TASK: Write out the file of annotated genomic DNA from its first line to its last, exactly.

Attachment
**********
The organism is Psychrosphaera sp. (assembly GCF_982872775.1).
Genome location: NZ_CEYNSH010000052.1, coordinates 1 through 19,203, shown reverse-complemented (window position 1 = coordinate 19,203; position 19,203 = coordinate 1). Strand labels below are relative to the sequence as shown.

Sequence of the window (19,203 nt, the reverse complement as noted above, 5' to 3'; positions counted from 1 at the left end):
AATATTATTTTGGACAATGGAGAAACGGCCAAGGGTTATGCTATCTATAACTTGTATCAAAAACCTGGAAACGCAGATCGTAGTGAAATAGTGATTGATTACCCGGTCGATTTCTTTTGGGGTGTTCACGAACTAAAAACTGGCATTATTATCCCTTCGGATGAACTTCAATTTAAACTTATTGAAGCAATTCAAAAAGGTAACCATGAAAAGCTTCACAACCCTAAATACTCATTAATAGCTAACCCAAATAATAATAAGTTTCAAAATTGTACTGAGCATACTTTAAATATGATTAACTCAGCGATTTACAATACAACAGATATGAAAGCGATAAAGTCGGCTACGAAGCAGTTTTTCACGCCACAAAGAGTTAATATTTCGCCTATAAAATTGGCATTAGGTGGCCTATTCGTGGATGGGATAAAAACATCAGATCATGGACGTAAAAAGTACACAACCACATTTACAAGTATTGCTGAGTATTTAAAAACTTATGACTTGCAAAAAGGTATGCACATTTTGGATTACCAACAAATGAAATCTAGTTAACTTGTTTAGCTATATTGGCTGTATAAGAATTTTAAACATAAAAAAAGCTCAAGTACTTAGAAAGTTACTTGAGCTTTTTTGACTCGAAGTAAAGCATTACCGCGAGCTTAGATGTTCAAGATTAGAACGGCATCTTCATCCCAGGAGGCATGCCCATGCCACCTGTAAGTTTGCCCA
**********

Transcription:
The organism is Psychrosphaera sp. (assembly GCF_982872775.1).
Genome location: NZ_CEYNSH010000052.1, coordinates 1 through 19,203, shown reverse-complemented (window position 1 = coordinate 19,203; position 19,203 = coordinate 1). Strand labels below are relative to the sequence as shown.

Sequence of the window (19,203 nt, the reverse complement as noted above, 5' to 3'; positions counted from 1 at the left end):
AATATTATTTTGGACAATGGAGAAACGGCCAAGGGTTATGCTATCTATAACTTGTATCAAAAACCTGGAAACGCAGATCGTAGTGAAATAGTGATTGATTACCCGGTCGATTTCTTTTGGGGTGTTCACGAACTAAAAACTGGCATTATTATCCCTTCGGATGAACTTCAATTTAAACTTATTGAAGCAATTCAAAAAGGTAACCATGAAAAGCTTCACAACCCTAAATACTCATTAATAGCTAACCCAAATAATAATAAGTTTCAAAATTGTACTGAGCATACTTTAAATATGATTAACTCAGCGATTTACAATACAACAGATATGAAAGCGATAAAGTCGGCTACGAAGCAGTTTTTCACGCCACAAAGAGTTAATATTTCGCCTATAAAATTGGCATTAGGTGGCCTATTCGTGGATGGGATAAAAACATCAGATCATGGACGTAAAAAGTACACAACCACATTTACAAGTATTGCTGAGTATTTAAAAACTTATGACTTGCAAAAAGGTATGCACATTTTGGATTACCAACAAATGAAATCTAGTTAACTTGTTTAGCTATATTGGCTGTATAAGAATTTTAAACATAAAAAAAGCTCAAGTACTTAGAAAGTTACTTGAGCTTTTTTGACTCGAAGTAAAGCATTACCGCGAGCTTAGATGTTCAAGATTAGAACGGCATCTTCATCCCAGGAGGCATGCCCATGCCACCTGTAAGTTTGCCCA